• applying principles of capitalism to strengthen the economy
  • modernizing China's military and adopting Western training and drill methods[1]
  • establishing a naval academy[1]
  • utilizing unused military land for farming[1]
  • rapid industrialization of all of China through manufacturing, commerce, and capitalism
  • establishing trade schools for the manufacture of silk, tea, and other traditional Chinese crafts[1]
  • establishing a bureau for railways and mines[1]

The reformers declared that China needed more than "self-strengthening" and that innovation must be accompanied by institutional and ideological change.

However, conservatives like Prince Duan opposed the reformers, suspecting a foreign plot. Prince Duan wanted to expel foreigners completely from China.[4]

In addition to the edicts of reform, plans were made to forcefully remove Empress Dowager Cixi from power.[1] Yuan Shikai was supposed to kill Ronglu and take control of the military garrison at Tientsin. He was then intended to return to Beijing with the contingent and imprison the Empress Dowager; however, Yuan had previously promised his support to Ronglu and instead of killing him, told him of the plot. This led to the coup that ended the Hundred Days' Reform.[1]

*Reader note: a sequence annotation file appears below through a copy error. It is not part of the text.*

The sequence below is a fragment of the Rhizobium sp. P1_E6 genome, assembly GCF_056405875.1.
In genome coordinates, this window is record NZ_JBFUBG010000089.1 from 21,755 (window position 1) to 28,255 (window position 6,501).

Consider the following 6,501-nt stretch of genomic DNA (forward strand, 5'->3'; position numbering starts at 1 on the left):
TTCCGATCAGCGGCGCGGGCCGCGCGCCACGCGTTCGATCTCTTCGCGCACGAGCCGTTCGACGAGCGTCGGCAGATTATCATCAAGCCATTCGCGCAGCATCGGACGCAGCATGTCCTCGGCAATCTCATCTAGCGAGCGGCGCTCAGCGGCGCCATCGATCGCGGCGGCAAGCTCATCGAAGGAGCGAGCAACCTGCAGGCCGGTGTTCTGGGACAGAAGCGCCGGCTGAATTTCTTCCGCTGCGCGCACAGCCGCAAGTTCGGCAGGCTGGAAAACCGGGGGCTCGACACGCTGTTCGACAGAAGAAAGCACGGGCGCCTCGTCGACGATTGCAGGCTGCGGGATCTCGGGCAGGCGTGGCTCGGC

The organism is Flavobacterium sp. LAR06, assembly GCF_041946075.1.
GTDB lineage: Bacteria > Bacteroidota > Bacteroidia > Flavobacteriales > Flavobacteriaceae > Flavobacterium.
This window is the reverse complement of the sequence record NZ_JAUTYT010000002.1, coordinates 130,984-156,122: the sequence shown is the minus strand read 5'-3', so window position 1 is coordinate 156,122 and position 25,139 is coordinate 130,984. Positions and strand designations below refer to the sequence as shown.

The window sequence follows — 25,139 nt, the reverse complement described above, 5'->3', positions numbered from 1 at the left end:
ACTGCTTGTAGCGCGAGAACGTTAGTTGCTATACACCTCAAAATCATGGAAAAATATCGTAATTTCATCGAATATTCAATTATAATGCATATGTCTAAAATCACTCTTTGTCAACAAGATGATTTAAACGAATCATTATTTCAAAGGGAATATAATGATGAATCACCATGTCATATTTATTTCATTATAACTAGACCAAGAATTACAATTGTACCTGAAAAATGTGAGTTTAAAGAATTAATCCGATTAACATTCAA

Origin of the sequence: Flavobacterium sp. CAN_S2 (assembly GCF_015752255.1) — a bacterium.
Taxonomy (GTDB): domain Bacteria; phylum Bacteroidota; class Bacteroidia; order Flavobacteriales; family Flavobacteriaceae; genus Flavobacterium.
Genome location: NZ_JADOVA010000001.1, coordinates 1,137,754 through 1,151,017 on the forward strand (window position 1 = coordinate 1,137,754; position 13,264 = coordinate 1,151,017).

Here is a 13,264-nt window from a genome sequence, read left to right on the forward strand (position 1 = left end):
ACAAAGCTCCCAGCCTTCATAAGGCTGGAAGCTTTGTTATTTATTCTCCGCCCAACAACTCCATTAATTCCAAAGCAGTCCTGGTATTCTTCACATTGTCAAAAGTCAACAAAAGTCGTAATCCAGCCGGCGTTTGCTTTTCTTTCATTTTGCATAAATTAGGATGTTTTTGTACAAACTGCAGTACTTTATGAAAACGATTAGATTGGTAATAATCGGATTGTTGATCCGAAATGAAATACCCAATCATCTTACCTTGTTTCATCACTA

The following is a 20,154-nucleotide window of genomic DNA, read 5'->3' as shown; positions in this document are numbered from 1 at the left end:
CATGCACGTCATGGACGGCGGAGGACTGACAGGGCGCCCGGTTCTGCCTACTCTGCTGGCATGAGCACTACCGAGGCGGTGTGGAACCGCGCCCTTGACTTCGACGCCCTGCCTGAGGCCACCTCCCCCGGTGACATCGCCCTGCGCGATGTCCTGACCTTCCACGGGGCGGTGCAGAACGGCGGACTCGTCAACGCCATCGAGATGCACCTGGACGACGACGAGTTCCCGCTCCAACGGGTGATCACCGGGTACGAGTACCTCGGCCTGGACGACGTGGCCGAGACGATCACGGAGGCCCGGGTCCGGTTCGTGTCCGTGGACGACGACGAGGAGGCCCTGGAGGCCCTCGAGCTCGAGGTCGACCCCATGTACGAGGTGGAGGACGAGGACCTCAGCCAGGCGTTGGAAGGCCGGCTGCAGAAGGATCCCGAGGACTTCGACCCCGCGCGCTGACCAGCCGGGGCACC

End

Opposition to the reform was intense among the conservative ruling elite, who, condemning the announced reform as too radical, proposed instead a more moderate and gradualist course of change. With the aforementioned, tacit support of the political opportunist Yuan Shikai and the backing of conservatives, Empress Dowager Cixi engineered a coup d'état on September 22, 1898, forcing the young, reform-minded Guangxu into seclusion.[1] The emperor was put under house arrest within the Summer Palace until his death in 1908. Cixi then took over the government as regent.

The Hundred Days' Reform ended with the rescinding of the new edicts and the execution of six of the reform's chief advocates, together known as the "Six Gentlemen" (戊戌六君子): Tan Sitong, Kang Guangren (Kang Youwei's brother), Lin Xu, Yang Shenxiu, Yang Rui and Liu Guangdi. The two principal leaders, Kang Youwei and his student Liang Qichao, fled to Japan to found the Baohuang Hui (Protect the Emperor Society) and to work, unsuccessfully, for a constitutional monarchy in China. Another leader of the reform, Tan Sitong, refused to flee and was arrested and executed.

During the Hundred Days' Reform in 1898 Generals Dong Fuxiang, Ma Anliang, and Ma Haiyan were called to Beijing and helped put an end to the reform movement along with Ma Fulu and Ma Fuxiang.[5] Dong Fuxiang and the Muslim Gansu Army stationed in Beijing during the Hundred Days' Reform later participated in the Boxer Rebellion and became known as the Kansu Braves.

Aftermath